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Scotch targeted by ‘damaging’ US tariffs

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Single malt Scotch whisky exported to the United States is to be hit with an import tariff of 25%, which is expected to ‘undoubtedly damage’ the industry.

Scotch whisky in a glass
Bleak blow: The Scotch whisky industry could be damaged by new US import tariffs

The tariff has been set by the United States government in retaliation to an on-going dispute at the World Trade Organisation (WTO) regarding EU subsidies given to aircraft maker Airbus.

The rate is set to come into effect from 18 October alongside US$7.5bn of tariffs imposed on other goods, including single malt Irish whiskey, French wine, biscuits, cheese and liqueurs.

Blended Scotch, and other forms of Irish whiskey including blends and single pot still, are unaffected by the sanctions.

The US is Scotch whisky’s largest and most valuable single market, with over £1 billion exported there in 2018.

The US government had threatened to impose the sanctions earlier this year in a bid to ‘enforce its rights’ in the on-going WTO dispute.

Scotch whisky has enjoyed a 0% tariff on imports to the US for the past 25 years, however the new rate is expected to have a negative impact on the entire Scotch industry, in particular smaller producers.

Karen Betts, chief executive of the Scotch Whisky Association (SWA), said the tariff will ‘undoubtedly damage’ the industry.

‘We are very disappointed that the United States government has announced a tariff of 25% on imports of single malt Scotch whisky and liqueurs from the UK,’ she added.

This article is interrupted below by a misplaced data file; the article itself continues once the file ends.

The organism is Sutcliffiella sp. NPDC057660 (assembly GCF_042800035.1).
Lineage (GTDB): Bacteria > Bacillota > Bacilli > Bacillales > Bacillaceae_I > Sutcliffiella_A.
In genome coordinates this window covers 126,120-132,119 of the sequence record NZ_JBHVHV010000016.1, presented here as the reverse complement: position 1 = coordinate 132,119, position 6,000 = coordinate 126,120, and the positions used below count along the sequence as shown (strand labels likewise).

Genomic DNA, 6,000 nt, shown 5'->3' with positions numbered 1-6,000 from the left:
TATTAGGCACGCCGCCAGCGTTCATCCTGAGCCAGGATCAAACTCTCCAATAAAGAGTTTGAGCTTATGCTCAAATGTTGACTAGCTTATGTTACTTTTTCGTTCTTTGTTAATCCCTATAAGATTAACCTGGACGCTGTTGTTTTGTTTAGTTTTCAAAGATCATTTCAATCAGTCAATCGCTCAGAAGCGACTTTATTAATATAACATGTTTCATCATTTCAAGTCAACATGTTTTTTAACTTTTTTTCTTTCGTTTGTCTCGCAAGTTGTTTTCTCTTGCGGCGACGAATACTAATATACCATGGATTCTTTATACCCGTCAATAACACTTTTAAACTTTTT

‘This is a blow to the Scotch whisky industry. 

‘Despite the fact that this dispute is about aircraft subsidies, our sector has been hit hard, with single malt Scotch whisky representing over half of the total value of UK products on the US government tariff list (amounting to over US$460 million).

‘The tariff will put our competitiveness and Scotch whisky’s market share at risk. We are also concerned that it will disproportionately impact smaller producers. 

‘We expect to see a negative impact on investment and job creation in Scotland, and longer-term impacts on productivity and growth across the industry and our supply chain.’

The SWA has said the move is likely in retaliation to the EU’s 25% tariff imposed in June 2018 against American whiskey in response to US steel and aluminium tariffs.

Both the SWA and the Distilled Spirits Council of the United States (Discus) have called for an end to the trade dispute, which the latter said will also have ‘numerous unintended negative consequences’ for US jobs, consumers and companies.

Chris Swonger, president and CEO of Discus, said: ‘The decision to impose tariffs on imports of EU distilled spirits is a devastating blow to the US spirits industry.

‘While we recognise the US and EU are trying to solve longstanding trade disputes, distillers on both sides of the Atlantic have become collateral damage in matters that are completely unrelated to our industry.

‘As the important holiday season approaches, we urgently call upon the US and the EU governments to get back to the negotiating table and return to tariff-free trade with our largest export market.’

The SWA has also urged the UK Government to negotiate a settlement to ensure the tariffs do not come into effect on 18 October, and that existing tariffs, including those imposed on the export of American whiskey to the EU, are removed.

Scotch whisky is the UK’s largest food and drink export, with the US accounting for 22% of its total global value. The industry directly employs over 11,000 people, 7,000 of whom live in rural areas of Scotland.

The 15-year trade dispute centres on state aid given to US aircraft manufacturer Boeing and Europe-based Airbus.

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